Billions of Enemy Soldiers
We are under attack from antibiotic-resistant bacteria. So why are we unilaterally disarming?
A science reporter’s second task—after, you know, conveying facts—is trying to keep the public at the appropriate state of alarm. It’s a delicate task. The Ebola outbreak, for example, has been a roller coaster ride of “you’re panicking unnecessarily” and “you should be totally freaking out.”
Here’s another example: Two patients at Ronald Reagan UCLA Medical Center died last week from antibiotic-resistant bacteria. The first news stories warned us of the dangers of “nightmare superbugs,” while the second media wave insisted that it’s “not as scary as it seems.” That’s nice to hear, because “nightmare superbug” seems kinda scary.
The thing is, both angles are correct. You should be very, very concerned about certain elements of the UCLA story but not so worried about others. Allow me to elaborate.
Be very worried about drug abuse.
The nonchalance with which we misuse and overuse antibiotics is astonishing, given their importance. In 1900, the three leading causes of death in the United States were all infectious diseases (pneumonia, tuberculosis, and diarrhea/enteritis). They accounted for one of every three deaths. Today, only one infectious disease (the flu) is in the top 10 causes of mortality, and U.S. life expectancy has increased by a wonderful 30 years since 1900. Not all that improvement comes down to better drugs—hygiene, nutrition, sanitation, and hospital practices also played a role—but it’s hard to overstate the importance of antibiotics.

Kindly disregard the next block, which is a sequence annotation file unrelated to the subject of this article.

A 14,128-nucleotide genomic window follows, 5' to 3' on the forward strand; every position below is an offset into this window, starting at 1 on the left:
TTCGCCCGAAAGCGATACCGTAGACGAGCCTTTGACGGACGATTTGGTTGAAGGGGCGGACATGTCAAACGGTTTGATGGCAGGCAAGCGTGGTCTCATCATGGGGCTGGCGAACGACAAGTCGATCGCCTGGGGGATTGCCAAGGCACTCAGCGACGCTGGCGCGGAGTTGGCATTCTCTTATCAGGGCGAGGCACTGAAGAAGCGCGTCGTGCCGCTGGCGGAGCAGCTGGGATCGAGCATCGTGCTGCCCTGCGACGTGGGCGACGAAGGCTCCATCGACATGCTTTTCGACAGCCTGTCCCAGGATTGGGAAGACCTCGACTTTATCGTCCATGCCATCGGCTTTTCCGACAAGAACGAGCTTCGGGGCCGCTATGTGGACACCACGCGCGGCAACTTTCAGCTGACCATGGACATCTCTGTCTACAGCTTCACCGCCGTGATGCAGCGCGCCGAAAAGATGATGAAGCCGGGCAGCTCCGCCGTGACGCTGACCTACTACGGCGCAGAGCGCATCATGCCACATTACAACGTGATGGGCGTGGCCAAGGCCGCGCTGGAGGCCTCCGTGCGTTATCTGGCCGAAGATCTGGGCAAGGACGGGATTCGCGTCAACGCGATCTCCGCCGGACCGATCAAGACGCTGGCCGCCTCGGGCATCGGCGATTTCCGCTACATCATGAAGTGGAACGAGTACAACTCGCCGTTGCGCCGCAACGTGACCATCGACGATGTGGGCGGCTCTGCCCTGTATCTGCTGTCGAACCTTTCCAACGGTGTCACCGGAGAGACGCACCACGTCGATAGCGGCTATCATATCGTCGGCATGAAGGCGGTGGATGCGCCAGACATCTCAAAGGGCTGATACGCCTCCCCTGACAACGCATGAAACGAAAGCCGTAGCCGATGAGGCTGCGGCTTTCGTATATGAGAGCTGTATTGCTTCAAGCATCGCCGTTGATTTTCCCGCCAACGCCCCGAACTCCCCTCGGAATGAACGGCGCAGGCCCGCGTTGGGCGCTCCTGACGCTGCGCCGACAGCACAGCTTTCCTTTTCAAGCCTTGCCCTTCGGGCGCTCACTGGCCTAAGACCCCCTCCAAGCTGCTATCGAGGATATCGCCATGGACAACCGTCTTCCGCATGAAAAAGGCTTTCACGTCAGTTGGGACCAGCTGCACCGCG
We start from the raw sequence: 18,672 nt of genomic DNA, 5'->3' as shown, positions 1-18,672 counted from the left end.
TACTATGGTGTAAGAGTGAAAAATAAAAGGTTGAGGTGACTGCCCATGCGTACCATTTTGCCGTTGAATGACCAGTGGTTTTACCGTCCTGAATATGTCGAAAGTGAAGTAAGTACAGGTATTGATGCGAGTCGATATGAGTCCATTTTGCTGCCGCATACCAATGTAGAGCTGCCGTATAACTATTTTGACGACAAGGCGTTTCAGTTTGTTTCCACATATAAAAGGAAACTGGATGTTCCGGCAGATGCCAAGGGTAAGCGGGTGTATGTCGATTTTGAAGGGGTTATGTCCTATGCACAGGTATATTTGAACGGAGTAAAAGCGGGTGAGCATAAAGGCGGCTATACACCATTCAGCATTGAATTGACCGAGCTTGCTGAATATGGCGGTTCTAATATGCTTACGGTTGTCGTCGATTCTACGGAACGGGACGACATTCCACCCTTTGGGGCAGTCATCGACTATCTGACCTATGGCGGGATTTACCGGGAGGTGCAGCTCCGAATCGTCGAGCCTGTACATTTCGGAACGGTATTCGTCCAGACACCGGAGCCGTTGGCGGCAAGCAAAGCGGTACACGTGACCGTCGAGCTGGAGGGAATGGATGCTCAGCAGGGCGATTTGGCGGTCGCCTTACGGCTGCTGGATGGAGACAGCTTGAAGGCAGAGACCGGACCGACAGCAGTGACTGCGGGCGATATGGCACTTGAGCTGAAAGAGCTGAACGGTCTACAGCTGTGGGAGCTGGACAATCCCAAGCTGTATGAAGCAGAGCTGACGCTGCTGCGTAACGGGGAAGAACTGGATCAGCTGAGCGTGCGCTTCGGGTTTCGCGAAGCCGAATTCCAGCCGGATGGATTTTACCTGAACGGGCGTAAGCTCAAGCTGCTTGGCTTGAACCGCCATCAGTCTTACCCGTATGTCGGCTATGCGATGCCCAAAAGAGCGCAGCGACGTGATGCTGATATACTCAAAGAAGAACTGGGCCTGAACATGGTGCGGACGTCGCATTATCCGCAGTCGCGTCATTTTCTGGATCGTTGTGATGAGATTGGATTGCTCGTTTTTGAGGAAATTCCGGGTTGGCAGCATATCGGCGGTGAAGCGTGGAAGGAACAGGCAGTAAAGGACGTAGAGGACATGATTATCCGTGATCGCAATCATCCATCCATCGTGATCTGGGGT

In a sense, antibiotics have been too successful. Parents, farmers, and even some doctors now think they can cure just about anything with them. Our foolish mismanagement of one of the greatest innovations in human history, however, will eventually render these medicines almost completely useless.
When parents take their sniffly children to the doctor, they routinely demand antibiotics. Pediatricians know that most such infections are viral—not bacterial and therefore immune to antibiotics—but many cave to parental expectations anyway. A 2001 study showed that demanding parents take home antibiotic prescriptions nine times as often as those who don’t pressure their doctors.
Taking a full course of antibiotics for a viral infection is bad, but taking half a course is even worse—and that’s what too many patients do. Three or four days after seeing the doctor, their immune system fights off their illness. Since they no longer have symptoms, they stop taking the pills. This shortening of a course of antibiotics, however, exposes bacteria to the drug without killing them—in other words, it gives them a really good chance of developing resistance mechanisms. It’s like showing the enemy your secret weapon but not using it.